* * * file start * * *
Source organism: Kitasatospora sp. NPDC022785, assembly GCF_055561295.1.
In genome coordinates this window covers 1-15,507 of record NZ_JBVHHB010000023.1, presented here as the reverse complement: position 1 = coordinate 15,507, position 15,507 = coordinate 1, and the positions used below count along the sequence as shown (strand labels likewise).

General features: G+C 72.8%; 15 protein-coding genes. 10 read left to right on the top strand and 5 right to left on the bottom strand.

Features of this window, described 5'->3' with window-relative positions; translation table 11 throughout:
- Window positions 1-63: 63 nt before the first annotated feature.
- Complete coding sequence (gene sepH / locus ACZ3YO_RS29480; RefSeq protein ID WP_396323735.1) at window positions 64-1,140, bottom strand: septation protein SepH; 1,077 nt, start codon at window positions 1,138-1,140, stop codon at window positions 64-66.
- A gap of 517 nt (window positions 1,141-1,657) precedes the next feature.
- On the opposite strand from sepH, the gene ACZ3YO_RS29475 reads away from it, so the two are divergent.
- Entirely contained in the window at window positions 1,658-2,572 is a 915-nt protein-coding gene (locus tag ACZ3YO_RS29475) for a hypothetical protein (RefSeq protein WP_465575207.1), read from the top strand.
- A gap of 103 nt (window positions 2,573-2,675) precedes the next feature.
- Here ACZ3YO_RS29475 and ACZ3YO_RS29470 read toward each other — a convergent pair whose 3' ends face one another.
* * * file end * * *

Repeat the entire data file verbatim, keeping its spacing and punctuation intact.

Source organism: Kitasatospora sp. NPDC022785, assembly GCF_055561295.1.
In genome coordinates this window covers 1-15,507 of record NZ_JBVHHB010000023.1, presented here as the reverse complement: position 1 = coordinate 15,507, position 15,507 = coordinate 1, and the positions used below count along the sequence as shown (strand labels likewise).

General features: G+C 72.8%; 15 protein-coding genes. 10 read left to right on the top strand and 5 right to left on the bottom strand.

Features of this window, described 5'->3' with window-relative positions; translation table 11 throughout:
- Window positions 1-63: 63 nt before the first annotated feature.
- Complete coding sequence (gene sepH / locus ACZ3YO_RS29480; RefSeq protein ID WP_396323735.1) at window positions 64-1,140, bottom strand: septation protein SepH; 1,077 nt, start codon at window positions 1,138-1,140, stop codon at window positions 64-66.
- A gap of 517 nt (window positions 1,141-1,657) precedes the next feature.
- On the opposite strand from sepH, the gene ACZ3YO_RS29475 reads away from it, so the two are divergent.
- Entirely contained in the window at window positions 1,658-2,572 is a 915-nt protein-coding gene (locus tag ACZ3YO_RS29475) for a hypothetical protein (RefSeq protein WP_465575207.1), read from the top strand.
- A gap of 103 nt (window positions 2,573-2,675) precedes the next feature.
- Here ACZ3YO_RS29475 and ACZ3YO_RS29470 read toward each other — a convergent pair whose 3' ends face one another.